“Christianism,” above, was not a spelling mistake. It is a defamiliarization strategy translating the Greek term christianismos rather than the usual “Christianity.”  Jackson-McCabe also uses the term “recruits” for those receiving Paul’s letter to the Galatians. Different terms provide another angle to work with in contrast to the first-order ones that Paul used such as hagioi “holy ones,” ethne (“nations” or “gentiles”), or adelphoi “brothers.” A final term he employs mostly throughout is “Judean” instead of “Jew.” For a book concerned with understanding, redescribing, and rejecting the concept “Jewish Christianity,” it is a good strategy to implement an unfamiliar vocabulary. It stops the reader, asking them to consider what he means by it.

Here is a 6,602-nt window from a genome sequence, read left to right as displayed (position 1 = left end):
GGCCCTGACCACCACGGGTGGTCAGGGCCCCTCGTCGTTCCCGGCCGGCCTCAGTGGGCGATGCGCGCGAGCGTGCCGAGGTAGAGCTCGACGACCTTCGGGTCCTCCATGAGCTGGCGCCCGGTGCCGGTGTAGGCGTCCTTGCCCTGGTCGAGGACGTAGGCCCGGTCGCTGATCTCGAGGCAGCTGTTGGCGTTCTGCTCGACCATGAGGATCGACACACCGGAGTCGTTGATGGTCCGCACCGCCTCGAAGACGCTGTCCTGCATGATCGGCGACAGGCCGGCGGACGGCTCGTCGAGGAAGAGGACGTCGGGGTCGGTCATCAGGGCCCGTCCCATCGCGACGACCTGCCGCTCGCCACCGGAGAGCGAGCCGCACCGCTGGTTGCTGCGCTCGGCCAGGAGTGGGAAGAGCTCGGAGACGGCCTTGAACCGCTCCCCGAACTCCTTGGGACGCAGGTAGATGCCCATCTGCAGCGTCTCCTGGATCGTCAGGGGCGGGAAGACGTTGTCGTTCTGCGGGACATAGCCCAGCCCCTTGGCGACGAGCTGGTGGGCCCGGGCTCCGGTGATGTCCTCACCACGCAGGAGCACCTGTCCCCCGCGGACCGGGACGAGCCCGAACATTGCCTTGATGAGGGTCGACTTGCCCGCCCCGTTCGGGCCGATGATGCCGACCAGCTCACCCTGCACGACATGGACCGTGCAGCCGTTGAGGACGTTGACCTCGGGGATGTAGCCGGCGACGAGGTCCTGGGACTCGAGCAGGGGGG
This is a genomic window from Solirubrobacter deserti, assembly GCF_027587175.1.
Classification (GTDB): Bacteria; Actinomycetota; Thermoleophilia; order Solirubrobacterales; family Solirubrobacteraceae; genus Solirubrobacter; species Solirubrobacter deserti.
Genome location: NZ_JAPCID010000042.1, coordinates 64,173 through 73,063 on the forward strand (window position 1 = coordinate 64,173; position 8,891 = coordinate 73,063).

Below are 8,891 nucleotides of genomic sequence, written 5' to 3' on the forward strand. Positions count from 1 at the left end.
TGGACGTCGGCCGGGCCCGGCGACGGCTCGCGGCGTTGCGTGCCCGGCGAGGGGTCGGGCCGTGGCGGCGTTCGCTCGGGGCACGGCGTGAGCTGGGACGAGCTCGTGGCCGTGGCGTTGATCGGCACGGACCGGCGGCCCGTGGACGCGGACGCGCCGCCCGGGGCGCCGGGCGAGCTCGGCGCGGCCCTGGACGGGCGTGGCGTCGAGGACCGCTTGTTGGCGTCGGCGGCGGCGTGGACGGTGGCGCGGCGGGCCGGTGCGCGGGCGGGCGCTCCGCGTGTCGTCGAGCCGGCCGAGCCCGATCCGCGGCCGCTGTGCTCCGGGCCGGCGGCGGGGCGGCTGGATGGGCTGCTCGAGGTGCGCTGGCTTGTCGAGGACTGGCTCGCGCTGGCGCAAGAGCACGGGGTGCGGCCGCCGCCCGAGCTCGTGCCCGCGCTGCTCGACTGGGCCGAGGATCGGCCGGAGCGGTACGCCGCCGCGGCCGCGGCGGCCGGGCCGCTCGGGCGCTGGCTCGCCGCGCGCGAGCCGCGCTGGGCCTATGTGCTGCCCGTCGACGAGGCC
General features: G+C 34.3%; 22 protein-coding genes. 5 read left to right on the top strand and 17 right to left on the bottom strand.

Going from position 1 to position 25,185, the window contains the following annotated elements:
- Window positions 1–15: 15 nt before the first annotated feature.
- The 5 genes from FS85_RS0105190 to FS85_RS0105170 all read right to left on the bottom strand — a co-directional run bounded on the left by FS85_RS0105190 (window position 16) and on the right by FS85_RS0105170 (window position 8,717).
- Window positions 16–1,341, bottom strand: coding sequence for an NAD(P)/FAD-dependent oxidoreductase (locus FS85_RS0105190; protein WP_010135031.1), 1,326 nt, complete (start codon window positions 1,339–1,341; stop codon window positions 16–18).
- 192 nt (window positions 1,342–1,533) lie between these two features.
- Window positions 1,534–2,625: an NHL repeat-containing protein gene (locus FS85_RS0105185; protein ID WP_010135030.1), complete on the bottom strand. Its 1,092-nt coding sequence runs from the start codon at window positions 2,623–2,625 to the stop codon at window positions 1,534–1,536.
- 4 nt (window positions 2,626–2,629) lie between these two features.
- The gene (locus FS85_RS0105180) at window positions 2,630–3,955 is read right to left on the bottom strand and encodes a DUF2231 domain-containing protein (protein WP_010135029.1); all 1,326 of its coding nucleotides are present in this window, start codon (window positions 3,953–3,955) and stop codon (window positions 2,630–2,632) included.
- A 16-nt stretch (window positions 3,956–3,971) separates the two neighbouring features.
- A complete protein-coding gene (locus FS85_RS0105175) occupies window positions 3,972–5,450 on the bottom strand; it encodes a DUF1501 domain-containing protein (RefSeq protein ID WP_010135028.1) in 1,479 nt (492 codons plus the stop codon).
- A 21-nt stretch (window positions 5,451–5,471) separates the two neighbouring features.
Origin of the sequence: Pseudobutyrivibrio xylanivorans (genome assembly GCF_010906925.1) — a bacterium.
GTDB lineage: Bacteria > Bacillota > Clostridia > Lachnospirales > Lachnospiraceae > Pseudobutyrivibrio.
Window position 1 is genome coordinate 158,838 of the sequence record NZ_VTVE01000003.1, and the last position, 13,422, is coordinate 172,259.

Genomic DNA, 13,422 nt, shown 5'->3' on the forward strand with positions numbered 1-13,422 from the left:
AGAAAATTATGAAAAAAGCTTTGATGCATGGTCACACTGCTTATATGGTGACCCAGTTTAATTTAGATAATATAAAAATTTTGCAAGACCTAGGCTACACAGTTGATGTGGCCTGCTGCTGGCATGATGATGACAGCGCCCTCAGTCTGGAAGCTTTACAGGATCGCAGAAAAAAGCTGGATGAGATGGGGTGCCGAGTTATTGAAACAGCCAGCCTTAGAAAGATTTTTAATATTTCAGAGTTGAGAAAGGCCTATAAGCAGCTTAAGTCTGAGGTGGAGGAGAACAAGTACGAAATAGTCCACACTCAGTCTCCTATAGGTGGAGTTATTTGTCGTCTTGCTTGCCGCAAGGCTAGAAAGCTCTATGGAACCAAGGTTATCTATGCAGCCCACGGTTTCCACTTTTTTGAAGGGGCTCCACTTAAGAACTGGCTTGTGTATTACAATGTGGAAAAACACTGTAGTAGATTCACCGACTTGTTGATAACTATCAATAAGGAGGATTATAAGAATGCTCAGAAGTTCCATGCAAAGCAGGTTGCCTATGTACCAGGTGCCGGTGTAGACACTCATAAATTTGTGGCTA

A handful of times Jackson-McCabe speaks of the “fluidity of cultural identity” (123), “ever fluctuating identities” (126), and “entirely fluid forms of cultural identity” (133). Everything humans do are events, happenings, or practices but “fluidity” goes too far. The perdurance of Christian apologetics in the academic study of religion is a river one can step into again and again. And one more minor criticism: the use of -ismos terminology certainly conveys cultural practices of a people, Hellenes or Judeans, that others could adopt. Though it can also have a more limited sense, for example, political action movement, as Matthew Novenson argues in “Paul’s Former Occupation in Ioudaismos” (Galatians and Christian Theology, Baker Academic, 2014). Not all Jews were Ioudaismos and Paul, leaving his former ways in Ioudaismos, is not a conversion to a new “religion.” Novenson’s argument complements Jackson-McCabe’s, which discusses the early 2nd-century use of Christianism rather than applying a category to 1st-century evidence.